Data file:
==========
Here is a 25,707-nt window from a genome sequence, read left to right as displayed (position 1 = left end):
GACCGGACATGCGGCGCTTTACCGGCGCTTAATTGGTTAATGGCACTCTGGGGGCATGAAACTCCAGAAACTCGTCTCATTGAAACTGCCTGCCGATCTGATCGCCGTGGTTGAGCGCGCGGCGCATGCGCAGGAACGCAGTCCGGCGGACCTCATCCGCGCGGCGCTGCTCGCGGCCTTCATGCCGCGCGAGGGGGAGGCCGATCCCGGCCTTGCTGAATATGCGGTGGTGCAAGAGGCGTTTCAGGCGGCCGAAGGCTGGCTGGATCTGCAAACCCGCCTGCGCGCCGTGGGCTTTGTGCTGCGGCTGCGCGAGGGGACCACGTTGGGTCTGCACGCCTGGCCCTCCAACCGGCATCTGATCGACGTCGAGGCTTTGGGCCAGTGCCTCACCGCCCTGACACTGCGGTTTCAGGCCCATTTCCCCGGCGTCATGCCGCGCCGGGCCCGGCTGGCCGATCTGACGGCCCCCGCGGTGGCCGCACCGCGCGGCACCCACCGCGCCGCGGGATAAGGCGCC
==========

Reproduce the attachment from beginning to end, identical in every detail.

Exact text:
Here is a 25,707-nt window from a genome sequence, read left to right as displayed (position 1 = left end):
GACCGGACATGCGGCGCTTTACCGGCGCTTAATTGGTTAATGGCACTCTGGGGGCATGAAACTCCAGAAACTCGTCTCATTGAAACTGCCTGCCGATCTGATCGCCGTGGTTGAGCGCGCGGCGCATGCGCAGGAACGCAGTCCGGCGGACCTCATCCGCGCGGCGCTGCTCGCGGCCTTCATGCCGCGCGAGGGGGAGGCCGATCCCGGCCTTGCTGAATATGCGGTGGTGCAAGAGGCGTTTCAGGCGGCCGAAGGCTGGCTGGATCTGCAAACCCGCCTGCGCGCCGTGGGCTTTGTGCTGCGGCTGCGCGAGGGGACCACGTTGGGTCTGCACGCCTGGCCCTCCAACCGGCATCTGATCGACGTCGAGGCTTTGGGCCAGTGCCTCACCGCCCTGACACTGCGGTTTCAGGCCCATTTCCCCGGCGTCATGCCGCGCCGGGCCCGGCTGGCCGATCTGACGGCCCCCGCGGTGGCCGCACCGCGCGGCACCCACCGCGCCGCGGGATAAGGCGCC